Of additional interest, when climate, population, and construction factors were taken into account, our model predicted a second hotspot for future high coccidioidomycosis incidence in the northeastern corner of the state. Although the current observed incidence in these counties is low, they are also sparsely populated but with substantial population growth expected, the incidence in these areas might also be expected to increase. This finding was especially intriguing in the context of the 2001 coccidioidomycosis outbreak (adjusted mean incidence: 2.70 cases/100,000 population/year) that occurred in Uintah County in northeast Utah, which includes part of Dinosaur National Monument.
In addition to the factors that we included in our analyses, other environmental factors such as soil pH and composition and the geographic distribution of small mammal species important in the lifecycle of Coccidioides (24) might also contribute to the geographic variation in disease incidence and merit additional research. Future studies including PCR testing of soil and air samples will be important to clarify the interactions between the environment and Coccidioides pathogens and enable more accurate epidemiologic forecasting.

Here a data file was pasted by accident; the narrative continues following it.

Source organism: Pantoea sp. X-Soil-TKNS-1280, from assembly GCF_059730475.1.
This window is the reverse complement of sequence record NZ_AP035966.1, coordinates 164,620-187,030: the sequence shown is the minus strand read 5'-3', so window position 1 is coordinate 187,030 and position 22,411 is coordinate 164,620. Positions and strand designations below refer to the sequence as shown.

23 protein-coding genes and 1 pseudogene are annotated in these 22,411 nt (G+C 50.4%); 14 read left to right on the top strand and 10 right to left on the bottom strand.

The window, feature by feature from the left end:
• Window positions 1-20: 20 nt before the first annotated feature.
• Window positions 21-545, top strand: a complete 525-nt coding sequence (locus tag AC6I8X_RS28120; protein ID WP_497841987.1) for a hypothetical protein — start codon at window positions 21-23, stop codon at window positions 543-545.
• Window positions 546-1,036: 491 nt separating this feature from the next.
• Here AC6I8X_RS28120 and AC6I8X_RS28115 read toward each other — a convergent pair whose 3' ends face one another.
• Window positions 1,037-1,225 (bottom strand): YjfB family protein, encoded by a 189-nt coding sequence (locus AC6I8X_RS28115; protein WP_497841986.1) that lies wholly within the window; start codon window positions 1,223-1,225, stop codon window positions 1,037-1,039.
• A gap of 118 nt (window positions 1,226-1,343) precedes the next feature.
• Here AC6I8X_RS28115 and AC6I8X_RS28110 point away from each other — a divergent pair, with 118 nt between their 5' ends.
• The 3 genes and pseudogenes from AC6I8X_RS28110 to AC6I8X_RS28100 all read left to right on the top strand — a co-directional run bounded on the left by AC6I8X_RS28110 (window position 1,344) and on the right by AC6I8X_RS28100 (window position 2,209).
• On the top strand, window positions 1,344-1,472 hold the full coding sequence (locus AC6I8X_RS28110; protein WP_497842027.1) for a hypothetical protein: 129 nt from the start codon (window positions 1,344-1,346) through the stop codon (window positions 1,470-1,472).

The observed all-cause mortality in the study cohort was higher than reported in an earlier study (25). Because roughly one third of cases in our study were diagnosed in a hospital, delay in diagnosis because of lack of clinical awareness might have led to increased death. In addition, because of this finding of elevated death rates, potential differences in virulence among Coccidioides strains circulating in Utah should be considered to better understand this phenomenon (26). Congruent with findings from prior studies (27), persons of non-White race and those taking immunosuppressive medications were more likely to have the nonpulmonary form of the disease.